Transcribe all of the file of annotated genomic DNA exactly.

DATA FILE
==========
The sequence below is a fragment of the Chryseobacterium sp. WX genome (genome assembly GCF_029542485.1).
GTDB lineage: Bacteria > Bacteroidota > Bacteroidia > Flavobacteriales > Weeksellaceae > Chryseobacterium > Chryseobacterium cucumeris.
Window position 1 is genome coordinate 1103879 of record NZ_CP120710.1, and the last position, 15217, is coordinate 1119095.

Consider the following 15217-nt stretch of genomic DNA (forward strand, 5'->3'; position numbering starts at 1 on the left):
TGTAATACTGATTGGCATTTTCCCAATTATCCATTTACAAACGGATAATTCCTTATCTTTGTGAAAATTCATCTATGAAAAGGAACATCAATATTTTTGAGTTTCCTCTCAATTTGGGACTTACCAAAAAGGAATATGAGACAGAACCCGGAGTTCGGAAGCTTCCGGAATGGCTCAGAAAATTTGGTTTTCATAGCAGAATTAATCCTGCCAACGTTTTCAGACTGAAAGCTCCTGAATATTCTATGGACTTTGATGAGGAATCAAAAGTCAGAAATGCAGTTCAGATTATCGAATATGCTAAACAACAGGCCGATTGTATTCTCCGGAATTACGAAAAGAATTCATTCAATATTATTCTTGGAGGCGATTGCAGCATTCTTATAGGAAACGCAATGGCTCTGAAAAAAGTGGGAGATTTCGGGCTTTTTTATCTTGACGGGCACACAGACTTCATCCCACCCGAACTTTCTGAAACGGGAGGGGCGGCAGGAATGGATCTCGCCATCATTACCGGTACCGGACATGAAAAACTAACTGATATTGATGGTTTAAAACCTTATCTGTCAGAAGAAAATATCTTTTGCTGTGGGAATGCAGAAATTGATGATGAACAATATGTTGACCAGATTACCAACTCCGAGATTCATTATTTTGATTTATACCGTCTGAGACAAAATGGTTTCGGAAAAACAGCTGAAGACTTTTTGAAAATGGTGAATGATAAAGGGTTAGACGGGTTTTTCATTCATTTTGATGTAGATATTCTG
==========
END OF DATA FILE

The sequence below is a fragment of the Chryseobacterium sp. WX genome (genome assembly GCF_029542485.1).
GTDB lineage: Bacteria > Bacteroidota > Bacteroidia > Flavobacteriales > Weeksellaceae > Chryseobacterium > Chryseobacterium cucumeris.
Window position 1 is genome coordinate 1103879 of record NZ_CP120710.1, and the last position, 15217, is coordinate 1119095.

Consider the following 15217-nt stretch of genomic DNA (forward strand, 5'->3'; position numbering starts at 1 on the left):
TGTAATACTGATTGGCATTTTCCCAATTATCCATTTACAAACGGATAATTCCTTATCTTTGTGAAAATTCATCTATGAAAAGGAACATCAATATTTTTGAGTTTCCTCTCAATTTGGGACTTACCAAAAAGGAATATGAGACAGAACCCGGAGTTCGGAAGCTTCCGGAATGGCTCAGAAAATTTGGTTTTCATAGCAGAATTAATCCTGCCAACGTTTTCAGACTGAAAGCTCCTGAATATTCTATGGACTTTGATGAGGAATCAAAAGTCAGAAATGCAGTTCAGATTATCGAATATGCTAAACAACAGGCCGATTGTATTCTCCGGAATTACGAAAAGAATTCATTCAATATTATTCTTGGAGGCGATTGCAGCATTCTTATAGGAAACGCAATGGCTCTGAAAAAAGTGGGAGATTTCGGGCTTTTTTATCTTGACGGGCACACAGACTTCATCCCACCCGAACTTTCTGAAACGGGAGGGGCGGCAGGAATGGATCTCGCCATCATTACCGGTACCGGACATGAAAAACTAACTGATATTGATGGTTTAAAACCTTATCTGTCAGAAGAAAATATCTTTTGCTGTGGGAATGCAGAAATTGATGATGAACAATATGTTGACCAGATTACCAACTCCGAGATTCATTATTTTGATTTATACCGTCTGAGACAAAATGGTTTCGGAAAAACAGCTGAAGACTTTTTGAAAATGGTGAATGATAAAGGGTTAGACGGGTTTTTCATTCATTTTGATGTAGATATTCTG